Labor & Employment Law Daily Postmates must arbitrate misclassification claims of 200 couriers
Friday, July 24, 2020

Postmates must arbitrate misclassification claims of 200 couriers

By Wayne D. Garris Jr., J.D.

The app-based delivery service faces over $11 million in administrative filing fees to the American Arbitration Association.

A federal district court in Illinois has granted in part and denied in part cross-motions to compel arbitration of claims against Postmates brought by 200 Illinois-based couriers for the food delivery service. The parties’ mandatory arbitration agreement limited the court’s authority to deciding challenges to the enforceability of the agreement’s class-action waiver, the court said, and so declined to consider Postmates’ argument that the couriers’ counsel properly filed the 200 arbitration demands in accordance with the AAA’s rules. The court also denied the couriers’ request that the court order Postmates to pay the arbitration filing fees, explaining that the filing fee dispute also must be decided by the arbitrator (McClenon v. Postmates Inc., July 20, 2020, Rowland, M.).

Fleet agreement. The petitioners are 200 Illinois-based couriers for Postmates, a food delivery service. In order to work for Postmates, a courier must sign a fleet agreement in which they are identified as independent contractors, not employees. The fleet agreement contains an arbitration provision which requires the parties to resolve all disputes through binding arbitration. In order to initiate arbitration, a courier has to file a demand stating “(1) the name and address of the party seeking arbitration, (2) a statement of the legal and factual basis of the claim, and (3) a description of the remedy sought.” The agreement also includes a class-action waiver.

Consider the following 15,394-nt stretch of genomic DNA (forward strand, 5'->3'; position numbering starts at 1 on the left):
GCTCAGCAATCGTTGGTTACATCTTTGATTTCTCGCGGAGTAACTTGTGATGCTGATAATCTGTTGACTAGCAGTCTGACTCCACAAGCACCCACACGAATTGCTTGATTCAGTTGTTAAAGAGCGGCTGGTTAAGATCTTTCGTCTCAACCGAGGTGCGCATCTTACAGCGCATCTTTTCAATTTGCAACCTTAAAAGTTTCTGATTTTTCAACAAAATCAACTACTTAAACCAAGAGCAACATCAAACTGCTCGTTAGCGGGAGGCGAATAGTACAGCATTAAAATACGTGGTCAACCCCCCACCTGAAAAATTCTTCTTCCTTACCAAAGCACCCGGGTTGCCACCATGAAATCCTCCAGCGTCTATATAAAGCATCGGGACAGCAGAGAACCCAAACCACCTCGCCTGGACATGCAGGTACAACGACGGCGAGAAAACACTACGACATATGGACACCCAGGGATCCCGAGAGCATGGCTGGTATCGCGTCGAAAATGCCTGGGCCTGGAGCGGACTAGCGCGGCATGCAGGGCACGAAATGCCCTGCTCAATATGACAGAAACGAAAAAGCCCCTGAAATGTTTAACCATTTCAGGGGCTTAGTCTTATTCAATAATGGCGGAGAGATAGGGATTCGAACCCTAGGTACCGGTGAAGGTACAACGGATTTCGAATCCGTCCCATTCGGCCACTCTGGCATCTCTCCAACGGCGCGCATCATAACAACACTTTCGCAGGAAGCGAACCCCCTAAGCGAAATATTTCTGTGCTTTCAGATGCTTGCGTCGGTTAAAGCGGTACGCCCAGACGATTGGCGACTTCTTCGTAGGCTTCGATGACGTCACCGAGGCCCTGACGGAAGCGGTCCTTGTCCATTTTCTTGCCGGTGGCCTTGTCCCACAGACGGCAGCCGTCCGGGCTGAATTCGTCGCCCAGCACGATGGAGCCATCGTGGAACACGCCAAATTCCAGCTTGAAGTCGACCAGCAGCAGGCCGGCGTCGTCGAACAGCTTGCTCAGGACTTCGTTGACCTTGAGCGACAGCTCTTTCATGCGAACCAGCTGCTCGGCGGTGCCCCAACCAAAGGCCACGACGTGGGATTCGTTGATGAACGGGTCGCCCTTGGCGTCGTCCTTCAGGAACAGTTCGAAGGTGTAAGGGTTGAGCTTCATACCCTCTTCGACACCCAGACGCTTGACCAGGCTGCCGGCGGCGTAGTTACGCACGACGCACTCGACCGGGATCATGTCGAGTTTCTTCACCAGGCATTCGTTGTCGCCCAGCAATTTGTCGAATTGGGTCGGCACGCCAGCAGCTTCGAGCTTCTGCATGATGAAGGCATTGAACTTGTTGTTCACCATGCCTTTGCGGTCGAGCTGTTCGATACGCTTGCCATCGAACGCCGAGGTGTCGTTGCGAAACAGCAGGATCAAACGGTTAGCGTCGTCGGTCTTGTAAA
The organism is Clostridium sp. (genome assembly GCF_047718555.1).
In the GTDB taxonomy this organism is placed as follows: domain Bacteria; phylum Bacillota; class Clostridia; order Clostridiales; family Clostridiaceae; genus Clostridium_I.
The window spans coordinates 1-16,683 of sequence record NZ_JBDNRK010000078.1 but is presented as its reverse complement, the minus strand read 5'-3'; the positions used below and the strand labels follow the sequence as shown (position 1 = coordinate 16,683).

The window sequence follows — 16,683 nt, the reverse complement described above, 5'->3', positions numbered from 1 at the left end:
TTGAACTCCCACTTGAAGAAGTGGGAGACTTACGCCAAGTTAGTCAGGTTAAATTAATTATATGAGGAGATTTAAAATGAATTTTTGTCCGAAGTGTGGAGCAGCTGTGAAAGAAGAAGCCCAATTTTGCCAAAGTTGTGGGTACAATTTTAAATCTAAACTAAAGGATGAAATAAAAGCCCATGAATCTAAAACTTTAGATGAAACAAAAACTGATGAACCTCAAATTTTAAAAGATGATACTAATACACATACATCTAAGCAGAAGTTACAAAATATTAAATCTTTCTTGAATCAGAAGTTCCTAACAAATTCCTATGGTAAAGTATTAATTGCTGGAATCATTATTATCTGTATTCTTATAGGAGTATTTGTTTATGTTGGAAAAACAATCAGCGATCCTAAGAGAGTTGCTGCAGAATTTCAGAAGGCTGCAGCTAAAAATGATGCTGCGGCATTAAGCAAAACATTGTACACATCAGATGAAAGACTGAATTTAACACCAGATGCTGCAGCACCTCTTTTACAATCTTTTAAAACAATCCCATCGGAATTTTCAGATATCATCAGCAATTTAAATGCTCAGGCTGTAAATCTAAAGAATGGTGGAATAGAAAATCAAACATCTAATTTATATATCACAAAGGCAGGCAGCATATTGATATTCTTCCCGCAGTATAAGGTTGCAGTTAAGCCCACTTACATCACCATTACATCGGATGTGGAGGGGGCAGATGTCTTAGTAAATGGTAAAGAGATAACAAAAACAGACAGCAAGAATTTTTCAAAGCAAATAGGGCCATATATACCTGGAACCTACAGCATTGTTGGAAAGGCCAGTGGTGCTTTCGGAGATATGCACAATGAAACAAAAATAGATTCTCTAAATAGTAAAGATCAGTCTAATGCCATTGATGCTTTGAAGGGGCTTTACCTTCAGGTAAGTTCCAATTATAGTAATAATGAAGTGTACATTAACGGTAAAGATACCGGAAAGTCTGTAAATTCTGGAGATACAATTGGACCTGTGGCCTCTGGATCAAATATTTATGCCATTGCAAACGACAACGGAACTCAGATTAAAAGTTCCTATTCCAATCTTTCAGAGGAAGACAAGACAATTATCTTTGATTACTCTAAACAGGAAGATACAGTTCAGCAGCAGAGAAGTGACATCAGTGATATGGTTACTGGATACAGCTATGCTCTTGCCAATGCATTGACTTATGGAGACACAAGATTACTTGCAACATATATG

Delegation clause. A delegation clause in the agreement states, “Only an arbitrator, and not any federal, state, or local court or agency, shall have the exclusive authority to resolve any dispute relating to the interpretation, applicability, enforceability, or formation of this Mutual Arbitration Provision. However, as stated in Section 11B.IV below, the preceding clause shall not apply to the Class Action Waiver and Representative Action Waiver.” Section 11B.IV states that “any claim that all or part of this Class Action Waiver and/or Representative Action Waiver is unenforceable, unconscionable, void, or voidable shall be determined only by a court of competent jurisdiction and not by an arbitrator.”

Arbitration demand. In March 2019, the couriers’ counsel informed Postmates that it represented over 3,000 couriers in California and Illinois who alleged that Postmates misclassified them as independent contractors. The attorneys also stated that the couriers were going to proceed with every arbitration simultaneously, and that 500 drivers per week were engaging the firm.

The parties were unable to reach a resolution, so the couriers filed an arbitration demand with AAA for 4,925 California-based couriers and the 200 Illinois petitioners here. Both demands were filed as a single document listing the couriers’ grievances, with an attached spreadsheet listing each individual claimant. AAA concluded that it would administer the arbitrations, and assessed filing fees to Postmates.

Postmates objects. Postmates argued that the couriers did not initiate arbitration proceedings in accordance with the fleet agreement. Specifically, the couriers filed one, mass demand in order to circumvent the fleet agreement’s class waiver. Thus, according to Postmates, arbitration had not yet begun. AAA informed the parties that the couriers’ demands were proper under AAA’s rules and that Postmates had to raise issues with the arbitration demand to the arbitrator. Further, AAA would not administer the couriers’ claims unless Postmates paid $11,022,400 in administrative filing fees by June 13, 2019. Postmates refused to pay the filing fees.